Why Your Dad’s Retirement Plan Might Not Work For You
May 3, 2019 .2 min read
Retirement planning can be very different for men and women. These are the main differences you need to know so you can plan for a financially stable retirement.
When it comes to my coaching practice, I gear most of my focus on women.
"Why?" You ask?
One of several reasons for doing so is
Because a woman’s retirement is very, very different than a man’s.
And through extensive research and consulting with retirement experts, I've come to find that when it comes to retirement planning, women and men face very different circumstances and issues.
Here are some of the things that I learned and consider critical when it comes to understanding the differences between women's and men's retirements:
1. Women Have to Work Longer to Fund Their Retirement
"Why?" You ask?
Research shows that women are entering the workforce later and taking time out to raise children or care for aging parents (average of 12 years total time out of the workforce). The results of doing so include:
Loss of income
Lower contributions to employer-sponsored retirement plans
Disproportionately, women are seeking jobs, both full and part-time, that offer flexibility because of caregiving responsibilities. Many of these jobs do not offer a retirement savings plan.
And because we tend to live longer (4-7 years longer), our costs for doing so, especially health care, are higher than a man’s. Also, there is an 80-90% chance we will be solely responsible for our retirement finances due to divorce or widowhood.
For all of the reasons above, women are finding it necessary to spend more time in the workforce than their male counterparts to feel financially secure in their retirement.
Firstly, we make 80% of what a man makes for the same job. Less income means fewer savings opportunity in Social Security and Employer-Sponsored Retirement Plans.
Secondly, men most frequently cite saving for retirement as their highest financial priority. For women, the top financial priority is,
Just getting by — covering basic living expenses
We are also predisposed to take care of other’s needs rather than saving for our retirement.
Finally, if we are saving for retirement, the National Institute on Retirement Security suggests we may be more risk-averse than men. What this means is women are more likely than men to invest in riskier investment opportunities that can provide a higher return.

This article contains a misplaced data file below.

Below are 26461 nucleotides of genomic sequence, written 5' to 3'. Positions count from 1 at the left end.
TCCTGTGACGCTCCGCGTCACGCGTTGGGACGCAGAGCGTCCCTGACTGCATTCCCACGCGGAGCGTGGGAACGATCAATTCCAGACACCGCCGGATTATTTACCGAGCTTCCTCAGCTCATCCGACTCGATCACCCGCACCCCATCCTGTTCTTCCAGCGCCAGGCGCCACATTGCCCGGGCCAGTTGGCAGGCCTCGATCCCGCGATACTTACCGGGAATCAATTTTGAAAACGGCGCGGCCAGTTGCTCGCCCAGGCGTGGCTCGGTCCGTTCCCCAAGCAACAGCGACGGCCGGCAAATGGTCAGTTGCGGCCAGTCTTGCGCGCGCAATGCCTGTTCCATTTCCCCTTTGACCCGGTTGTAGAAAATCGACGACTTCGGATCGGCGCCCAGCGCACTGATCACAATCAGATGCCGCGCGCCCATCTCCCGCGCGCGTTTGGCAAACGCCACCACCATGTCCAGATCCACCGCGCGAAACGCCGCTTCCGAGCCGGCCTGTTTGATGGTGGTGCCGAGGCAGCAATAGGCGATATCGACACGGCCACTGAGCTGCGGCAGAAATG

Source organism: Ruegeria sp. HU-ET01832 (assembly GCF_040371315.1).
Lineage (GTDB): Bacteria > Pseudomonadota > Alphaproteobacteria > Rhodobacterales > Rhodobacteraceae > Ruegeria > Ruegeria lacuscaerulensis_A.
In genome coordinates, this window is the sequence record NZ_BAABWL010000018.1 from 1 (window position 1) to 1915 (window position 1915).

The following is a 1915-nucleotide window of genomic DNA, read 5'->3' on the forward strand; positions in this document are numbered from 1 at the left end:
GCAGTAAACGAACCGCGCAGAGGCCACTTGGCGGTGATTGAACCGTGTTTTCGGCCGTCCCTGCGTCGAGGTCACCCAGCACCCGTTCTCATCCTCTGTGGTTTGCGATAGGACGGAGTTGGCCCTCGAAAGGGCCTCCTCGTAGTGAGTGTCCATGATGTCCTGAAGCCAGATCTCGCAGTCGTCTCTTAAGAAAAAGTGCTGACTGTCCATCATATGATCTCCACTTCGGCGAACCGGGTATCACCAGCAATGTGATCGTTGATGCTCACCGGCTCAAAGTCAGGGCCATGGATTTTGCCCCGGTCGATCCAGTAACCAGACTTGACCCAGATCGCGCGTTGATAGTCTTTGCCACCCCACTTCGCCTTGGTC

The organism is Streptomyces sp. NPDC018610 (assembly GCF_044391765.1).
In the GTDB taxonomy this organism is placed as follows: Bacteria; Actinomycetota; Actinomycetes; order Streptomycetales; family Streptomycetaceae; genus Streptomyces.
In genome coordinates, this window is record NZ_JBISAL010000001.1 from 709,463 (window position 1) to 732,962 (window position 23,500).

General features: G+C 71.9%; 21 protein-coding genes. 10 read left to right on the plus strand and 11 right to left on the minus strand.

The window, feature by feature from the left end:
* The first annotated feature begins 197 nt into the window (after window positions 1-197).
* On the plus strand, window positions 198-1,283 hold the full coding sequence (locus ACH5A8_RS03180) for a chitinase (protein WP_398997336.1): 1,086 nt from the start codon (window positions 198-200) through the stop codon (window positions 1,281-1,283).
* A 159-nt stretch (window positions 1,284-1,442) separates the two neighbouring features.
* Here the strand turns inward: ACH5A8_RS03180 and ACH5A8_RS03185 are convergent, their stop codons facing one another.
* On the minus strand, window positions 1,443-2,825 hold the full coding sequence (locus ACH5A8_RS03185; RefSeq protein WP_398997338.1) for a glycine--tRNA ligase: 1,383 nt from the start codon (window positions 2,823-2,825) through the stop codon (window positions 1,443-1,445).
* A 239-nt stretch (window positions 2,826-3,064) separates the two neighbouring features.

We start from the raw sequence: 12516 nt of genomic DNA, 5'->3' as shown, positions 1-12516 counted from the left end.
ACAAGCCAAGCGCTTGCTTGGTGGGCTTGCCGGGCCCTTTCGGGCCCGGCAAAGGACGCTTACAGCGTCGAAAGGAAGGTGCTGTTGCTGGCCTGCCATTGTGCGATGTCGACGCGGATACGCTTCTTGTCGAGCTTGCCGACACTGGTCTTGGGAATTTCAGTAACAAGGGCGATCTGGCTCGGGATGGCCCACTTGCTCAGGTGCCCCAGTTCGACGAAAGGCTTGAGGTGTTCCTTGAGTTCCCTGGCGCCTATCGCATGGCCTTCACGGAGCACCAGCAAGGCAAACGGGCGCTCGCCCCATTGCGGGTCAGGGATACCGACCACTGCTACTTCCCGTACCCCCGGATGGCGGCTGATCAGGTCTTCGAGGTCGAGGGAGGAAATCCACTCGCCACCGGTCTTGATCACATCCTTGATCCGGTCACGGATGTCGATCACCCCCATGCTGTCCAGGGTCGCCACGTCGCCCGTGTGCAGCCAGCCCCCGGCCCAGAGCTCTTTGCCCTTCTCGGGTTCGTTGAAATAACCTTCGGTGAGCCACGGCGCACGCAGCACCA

Taking into consideration all of the above, including being risk-averse in our investments means less in our retirement fund.
To learn how to trim the retirement savings gag, visit: cnbc.com
3. Women May Find Finances Intimidating
"Why?" You ask?
Today, in most households, financial responsibilities are divided up.
We are letting our spouses take the lead in long-term financial planning because we lack confidence in that area. We oversee the family budget/household maintenance.
This perceived gap in financial literacy leads us to a variety of not-so-great decisions. Here are just a few:
We don’t take full advantage of our employer-sponsored retirement plans
We underestimate our financial needs for retirement
We under-invest in stocks and tax-favored assets, leading to disappointing long-term returns
We fails to seek ongoing opportunities that allow us to build financial literacy
With that in mind, women and retirement not only offer up unique challenges but they require specific needs, planning (both financial and non-financial) and more importantly, beautiful opportunities! To learn more about how to take control of your retirement, visit: retirementrevised.com
Nancy "Autumn" Nessler, M.S., is a Certified Retirement Options Coach who specializes in assisting women make the transition from their working life to a “Retirement of Their Own Design.??? Her company, An Intentional Life, LLC, helps women design a non-financial retirement plan as unique as they are. Autumn understands the power of a successful transition plan. Prior to retiring and starting her coaching practice, over the past 35 years Autumn successfully transitioned from being an educator, to career counselor, to human resources professional, and finally to sales professional—in between with "gigs" as a solopreneur. Personal transitions included raising other people's children, divorce, and many moves. Having recently downsized, she resides in Media, PA, with her husband, Carlo, and is enjoying living her intentional life.
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